• The question Esri fails to answer is why does Esri refuse to work in collaboration with the open community? Why has Esri developed their own Optimized LAS format instead of improving an existing standard format?
  • Esri's FAQ, explains that esri-zlas-io-library is stored on github under the Apache license, which would make you think the code is Open Source and hence the Optimized LAS format could be reverse engineered. This is not the case. Esri has only licensed the binaries under the Apache license such that it can't be reverse engineered or improved by the community. By the OSI definition, this is not Open Source Software
So I'm calling Esri out on their claim to being supporters of Open Standards. Please Esri, either clean up the way you behave, or come clean and admit that Esri abuses its market position to undermine Open Standards.


6 comments:

GO BANANA said...

Years ago, I was in a meeting with a bunch of ESRI VPs and such. One of them indicated that Jack once said "Own the market, own the standards."

Phillip Davis said...

Strong medicine Cameron. Thanks for bringing this to light so succinctly and not mincing words. Monopolies went the way of the DoDo bird in the 19th century with US Steel and the railroads. The only monopoly we should be playing in the 21st c is the board game.

Andrew Jeffrey said...

That is a shame....but really not surprising from ESRI! But they're a business and they're here to make money. Can't blame them for that.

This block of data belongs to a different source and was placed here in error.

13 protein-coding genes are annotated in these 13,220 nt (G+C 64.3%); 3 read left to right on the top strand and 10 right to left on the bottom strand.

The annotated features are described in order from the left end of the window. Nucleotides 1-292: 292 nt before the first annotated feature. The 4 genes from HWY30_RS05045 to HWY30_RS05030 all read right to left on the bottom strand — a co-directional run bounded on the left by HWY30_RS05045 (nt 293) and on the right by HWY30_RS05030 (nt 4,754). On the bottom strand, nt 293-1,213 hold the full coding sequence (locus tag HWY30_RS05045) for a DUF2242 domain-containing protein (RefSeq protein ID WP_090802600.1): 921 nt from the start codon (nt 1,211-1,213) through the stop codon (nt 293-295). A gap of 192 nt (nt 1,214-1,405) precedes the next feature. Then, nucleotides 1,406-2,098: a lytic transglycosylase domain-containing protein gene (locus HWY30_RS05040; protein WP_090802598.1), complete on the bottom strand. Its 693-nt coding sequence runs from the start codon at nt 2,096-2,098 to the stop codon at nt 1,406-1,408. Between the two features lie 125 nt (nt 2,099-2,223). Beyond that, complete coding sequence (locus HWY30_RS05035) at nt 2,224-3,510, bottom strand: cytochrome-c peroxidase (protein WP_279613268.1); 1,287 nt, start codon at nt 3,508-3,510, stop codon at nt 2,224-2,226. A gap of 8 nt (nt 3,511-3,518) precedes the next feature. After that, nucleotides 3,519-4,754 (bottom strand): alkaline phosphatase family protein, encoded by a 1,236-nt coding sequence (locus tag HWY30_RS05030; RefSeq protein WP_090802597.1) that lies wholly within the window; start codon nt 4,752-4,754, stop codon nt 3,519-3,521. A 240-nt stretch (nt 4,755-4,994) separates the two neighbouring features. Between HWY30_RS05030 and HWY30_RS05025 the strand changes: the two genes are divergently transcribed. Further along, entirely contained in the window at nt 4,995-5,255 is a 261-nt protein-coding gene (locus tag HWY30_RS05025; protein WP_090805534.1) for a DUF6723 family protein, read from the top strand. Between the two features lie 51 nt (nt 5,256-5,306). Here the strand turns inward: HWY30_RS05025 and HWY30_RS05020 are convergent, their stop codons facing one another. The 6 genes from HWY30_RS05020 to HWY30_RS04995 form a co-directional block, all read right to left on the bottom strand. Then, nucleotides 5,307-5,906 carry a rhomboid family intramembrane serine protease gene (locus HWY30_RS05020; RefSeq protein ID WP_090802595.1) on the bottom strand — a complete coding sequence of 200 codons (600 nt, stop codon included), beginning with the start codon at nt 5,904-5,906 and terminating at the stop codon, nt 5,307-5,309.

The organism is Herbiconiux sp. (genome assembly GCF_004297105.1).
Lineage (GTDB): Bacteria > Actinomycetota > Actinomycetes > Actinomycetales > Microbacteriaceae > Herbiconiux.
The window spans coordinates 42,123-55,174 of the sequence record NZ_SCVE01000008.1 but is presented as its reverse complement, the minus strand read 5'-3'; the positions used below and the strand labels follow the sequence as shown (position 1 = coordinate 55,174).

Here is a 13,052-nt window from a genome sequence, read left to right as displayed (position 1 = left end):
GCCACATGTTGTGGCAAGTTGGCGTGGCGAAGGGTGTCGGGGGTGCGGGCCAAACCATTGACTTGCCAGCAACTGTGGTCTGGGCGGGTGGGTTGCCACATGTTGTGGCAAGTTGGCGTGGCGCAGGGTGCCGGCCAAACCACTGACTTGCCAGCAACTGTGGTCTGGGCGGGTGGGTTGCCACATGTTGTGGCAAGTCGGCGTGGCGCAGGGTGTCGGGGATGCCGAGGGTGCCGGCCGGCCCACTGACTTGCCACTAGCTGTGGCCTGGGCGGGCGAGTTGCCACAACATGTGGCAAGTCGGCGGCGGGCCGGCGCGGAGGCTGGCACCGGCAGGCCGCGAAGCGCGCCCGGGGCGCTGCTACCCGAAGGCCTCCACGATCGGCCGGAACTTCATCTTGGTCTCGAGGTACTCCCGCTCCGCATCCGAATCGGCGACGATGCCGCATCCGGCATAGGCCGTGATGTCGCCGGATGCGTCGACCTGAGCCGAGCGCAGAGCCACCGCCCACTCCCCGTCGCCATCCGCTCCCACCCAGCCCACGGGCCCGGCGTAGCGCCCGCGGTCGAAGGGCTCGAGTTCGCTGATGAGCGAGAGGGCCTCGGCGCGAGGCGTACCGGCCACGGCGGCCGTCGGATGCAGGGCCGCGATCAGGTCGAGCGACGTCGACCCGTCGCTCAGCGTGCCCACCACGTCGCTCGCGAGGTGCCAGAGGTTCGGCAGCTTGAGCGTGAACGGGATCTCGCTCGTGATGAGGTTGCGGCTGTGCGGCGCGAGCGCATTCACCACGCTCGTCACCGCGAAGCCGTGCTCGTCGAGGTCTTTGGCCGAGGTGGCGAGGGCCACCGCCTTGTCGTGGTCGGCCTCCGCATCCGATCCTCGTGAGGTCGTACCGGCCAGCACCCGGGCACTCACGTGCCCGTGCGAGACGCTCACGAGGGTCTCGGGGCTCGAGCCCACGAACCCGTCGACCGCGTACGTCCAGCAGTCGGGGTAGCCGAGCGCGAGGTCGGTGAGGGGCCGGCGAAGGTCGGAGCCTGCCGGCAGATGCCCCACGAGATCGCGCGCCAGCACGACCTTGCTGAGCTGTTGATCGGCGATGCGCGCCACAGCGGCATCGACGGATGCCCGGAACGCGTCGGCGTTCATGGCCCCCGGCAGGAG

I haven't heard ESRI claiming that they are a "good open source citizen", but if they have been then they need to reassess their message. IF, it is true that the open source community approached ESRI repeatedly to collaborate on improving LASzip, then a "good open source citizen" would have worked with the community to improve the standard and then adapted their product to support that standard. Not split off a very similar proprietary alternative that only they can use.

ESRI has forged the way for the GIS and spatial industry and have done plenty of good and still do. However they have the influence and power to advocate for simplifying, improving and developing open standards and with that the potential to be a seriously "good open source citizen".

But to be honest I don't think that ESRI will ever change their ways.

Good job keeping your finger on the pulse Cameron and trying to keep organisations accountable. If they are talking the talk then they need to walk the walk.

odoepner said...